Statistics on Depression and Aging

Depression is one of the most common mental health problems. According to the National Institute of Mental Health, it is estimated that in any given one-year period, 9.5 percent of the population, or about 18.8 million American adults will suffer from a depressive illness.

Great strides have been made in the treatment and understanding of depression in children, adolescents, and adults. However, information of the frequency, causes, symptoms, and treatment of depression in older adults is not well understood. Although estimates vary, the Department of Health and Human Services states that very few older adults-less than 3 percent-report seeing mental health specialists for treatment of depression.

Estimates vary on how many older adults suffer from depression due in part to the following:

• The stigma of mental illness.
• Reluctance by many older adults to talk about personal problems.
• Misattribution of depression symptoms to “normal aging”.
• A missed diagnosis or misdiagnosis.
• A different presentation of symptoms.

Warning Signs to Look For

Depressed mood, or feeling “down in the dumps”.
• Loss of interest in activities you used to enjoy.
• Significant weight loss or weight gain.
• Difficulty sleeping or sleeping too much.
• Restlessness.
• Fatigue or loss of energy.
• Feelings of worthlessness or excessive guilt.
• Difficulty concentrating, or indecisiveness.
• Recurrent thoughts of death, or recurrent suicidal thoughts.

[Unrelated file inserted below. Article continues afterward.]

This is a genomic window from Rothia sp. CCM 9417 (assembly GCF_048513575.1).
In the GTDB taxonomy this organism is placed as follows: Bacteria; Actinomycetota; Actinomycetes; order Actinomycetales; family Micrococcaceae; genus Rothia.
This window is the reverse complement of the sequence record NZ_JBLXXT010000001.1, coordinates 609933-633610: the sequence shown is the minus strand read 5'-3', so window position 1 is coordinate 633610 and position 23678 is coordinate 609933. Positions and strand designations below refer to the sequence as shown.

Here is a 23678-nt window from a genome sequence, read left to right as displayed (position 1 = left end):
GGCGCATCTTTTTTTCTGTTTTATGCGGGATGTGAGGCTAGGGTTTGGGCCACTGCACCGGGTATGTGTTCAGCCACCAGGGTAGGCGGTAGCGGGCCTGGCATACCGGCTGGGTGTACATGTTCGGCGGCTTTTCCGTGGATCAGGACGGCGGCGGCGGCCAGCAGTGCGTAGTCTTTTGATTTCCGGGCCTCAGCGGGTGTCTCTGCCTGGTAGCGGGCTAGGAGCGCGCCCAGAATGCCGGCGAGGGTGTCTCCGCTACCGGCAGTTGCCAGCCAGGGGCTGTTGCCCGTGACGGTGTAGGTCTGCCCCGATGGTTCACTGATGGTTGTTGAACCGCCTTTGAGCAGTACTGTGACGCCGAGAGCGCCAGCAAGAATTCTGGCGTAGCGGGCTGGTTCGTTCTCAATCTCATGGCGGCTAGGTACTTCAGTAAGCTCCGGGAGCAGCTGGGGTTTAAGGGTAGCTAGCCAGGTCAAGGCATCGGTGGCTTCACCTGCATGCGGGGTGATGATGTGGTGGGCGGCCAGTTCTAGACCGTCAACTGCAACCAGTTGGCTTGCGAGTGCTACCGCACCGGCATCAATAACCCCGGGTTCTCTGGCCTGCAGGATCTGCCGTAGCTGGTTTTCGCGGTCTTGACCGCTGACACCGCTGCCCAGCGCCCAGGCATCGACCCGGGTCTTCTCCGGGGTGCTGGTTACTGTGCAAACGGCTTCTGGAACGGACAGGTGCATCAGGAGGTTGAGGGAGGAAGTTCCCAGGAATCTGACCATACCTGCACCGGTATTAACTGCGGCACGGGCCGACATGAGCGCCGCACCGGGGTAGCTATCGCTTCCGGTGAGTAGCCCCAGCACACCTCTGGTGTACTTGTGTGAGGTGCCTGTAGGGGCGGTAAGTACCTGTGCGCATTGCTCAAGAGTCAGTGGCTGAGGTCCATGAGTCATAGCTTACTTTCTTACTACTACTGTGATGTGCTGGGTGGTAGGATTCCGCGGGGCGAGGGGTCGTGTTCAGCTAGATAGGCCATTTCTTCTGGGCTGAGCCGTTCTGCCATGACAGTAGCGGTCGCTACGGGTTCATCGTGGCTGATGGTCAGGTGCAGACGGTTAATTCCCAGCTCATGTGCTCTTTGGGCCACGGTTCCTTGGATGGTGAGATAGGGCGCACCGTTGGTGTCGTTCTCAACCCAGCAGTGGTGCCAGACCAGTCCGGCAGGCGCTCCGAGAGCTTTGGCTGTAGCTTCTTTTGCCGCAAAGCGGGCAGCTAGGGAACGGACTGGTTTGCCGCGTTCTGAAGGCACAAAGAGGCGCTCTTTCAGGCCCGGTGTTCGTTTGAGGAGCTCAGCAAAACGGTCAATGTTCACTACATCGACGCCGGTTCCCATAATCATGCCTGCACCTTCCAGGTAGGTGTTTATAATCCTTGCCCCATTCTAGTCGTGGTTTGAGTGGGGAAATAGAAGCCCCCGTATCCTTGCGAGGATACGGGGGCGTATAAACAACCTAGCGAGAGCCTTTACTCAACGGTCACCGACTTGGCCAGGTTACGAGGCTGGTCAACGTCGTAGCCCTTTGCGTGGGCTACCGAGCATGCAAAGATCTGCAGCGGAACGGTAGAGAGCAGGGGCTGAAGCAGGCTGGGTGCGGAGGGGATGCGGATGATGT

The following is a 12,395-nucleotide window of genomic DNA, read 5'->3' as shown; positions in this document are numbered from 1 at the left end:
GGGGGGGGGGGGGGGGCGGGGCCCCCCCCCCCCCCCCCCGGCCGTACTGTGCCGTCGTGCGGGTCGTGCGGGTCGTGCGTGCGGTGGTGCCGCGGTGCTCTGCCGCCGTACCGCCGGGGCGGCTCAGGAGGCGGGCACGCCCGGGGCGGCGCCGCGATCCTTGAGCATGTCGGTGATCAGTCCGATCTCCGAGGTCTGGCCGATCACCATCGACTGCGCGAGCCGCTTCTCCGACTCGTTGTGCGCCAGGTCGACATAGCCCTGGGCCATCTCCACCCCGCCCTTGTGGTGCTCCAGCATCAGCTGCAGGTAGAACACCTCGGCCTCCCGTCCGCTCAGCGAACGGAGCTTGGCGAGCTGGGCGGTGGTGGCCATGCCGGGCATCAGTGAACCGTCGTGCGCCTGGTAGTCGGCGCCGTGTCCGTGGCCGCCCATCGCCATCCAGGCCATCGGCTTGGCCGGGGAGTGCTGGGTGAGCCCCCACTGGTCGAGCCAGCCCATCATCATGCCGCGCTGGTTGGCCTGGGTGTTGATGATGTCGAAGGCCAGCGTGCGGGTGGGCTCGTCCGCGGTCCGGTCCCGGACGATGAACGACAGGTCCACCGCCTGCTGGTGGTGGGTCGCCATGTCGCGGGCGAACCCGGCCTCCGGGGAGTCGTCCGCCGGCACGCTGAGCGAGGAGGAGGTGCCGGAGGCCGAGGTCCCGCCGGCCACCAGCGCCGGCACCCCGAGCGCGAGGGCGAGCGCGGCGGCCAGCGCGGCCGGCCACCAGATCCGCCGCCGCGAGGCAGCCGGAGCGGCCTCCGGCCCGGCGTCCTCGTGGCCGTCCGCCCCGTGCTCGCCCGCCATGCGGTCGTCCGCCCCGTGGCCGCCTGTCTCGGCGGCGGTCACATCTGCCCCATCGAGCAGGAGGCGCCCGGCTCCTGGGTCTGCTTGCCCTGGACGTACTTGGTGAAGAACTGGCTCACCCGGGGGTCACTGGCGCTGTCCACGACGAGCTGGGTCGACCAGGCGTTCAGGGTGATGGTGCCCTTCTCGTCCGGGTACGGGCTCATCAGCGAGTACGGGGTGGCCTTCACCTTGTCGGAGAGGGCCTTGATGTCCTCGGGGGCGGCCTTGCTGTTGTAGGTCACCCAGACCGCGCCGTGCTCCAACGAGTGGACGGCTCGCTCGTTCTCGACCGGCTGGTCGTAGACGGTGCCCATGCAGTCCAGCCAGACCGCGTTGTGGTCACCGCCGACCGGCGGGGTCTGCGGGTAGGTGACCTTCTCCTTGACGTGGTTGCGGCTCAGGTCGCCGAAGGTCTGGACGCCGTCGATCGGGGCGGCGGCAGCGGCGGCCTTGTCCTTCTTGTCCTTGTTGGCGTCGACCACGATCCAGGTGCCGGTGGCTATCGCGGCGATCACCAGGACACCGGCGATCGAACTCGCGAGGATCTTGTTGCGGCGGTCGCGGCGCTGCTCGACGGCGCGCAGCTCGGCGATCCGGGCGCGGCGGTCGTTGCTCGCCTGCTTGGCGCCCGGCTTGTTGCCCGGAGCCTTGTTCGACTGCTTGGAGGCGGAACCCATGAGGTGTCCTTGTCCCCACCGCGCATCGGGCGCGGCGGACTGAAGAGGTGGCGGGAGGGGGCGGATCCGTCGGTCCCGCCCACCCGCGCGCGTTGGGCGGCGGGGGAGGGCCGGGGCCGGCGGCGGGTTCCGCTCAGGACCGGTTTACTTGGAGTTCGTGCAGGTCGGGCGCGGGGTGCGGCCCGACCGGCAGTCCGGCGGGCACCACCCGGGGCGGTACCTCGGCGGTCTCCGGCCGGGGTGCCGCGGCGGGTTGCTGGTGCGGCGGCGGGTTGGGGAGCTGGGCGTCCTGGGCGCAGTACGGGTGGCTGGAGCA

• Frequent crying.
• Physical complaints with no identifiable cause.
• Complaints of poor memory.
• Pessimism.
• Excessive negative thoughts.
• Anxiety.

To be on the safe side, if you have three or more of the above symptoms, contact a qualified mental health professional who can do a more complete evaluation to determine whether you have clinical depression.Many older adults are reluctant to get help for their depression even though treatment is successful in over 80% of the cases. Here are some of the reasons older adults don’t get the treatment they need and deserve:

• Shame about having depression and misconceptions about what causes it.
• Not knowing how or where to get help.
• Assuming that feelings of depression are a normal part of aging.
• Lack of transportation and/or information about community resources that could help.
• Limited support from family or friends.Most older adults do not suffer from depression at any time during their lives. For those that do, the hope of successful treatment could ease the suffering of innumerable people. Learning more about the aging process and how to cope with the challenges it sometimes brings is information we can all use whether we are depressed or not.

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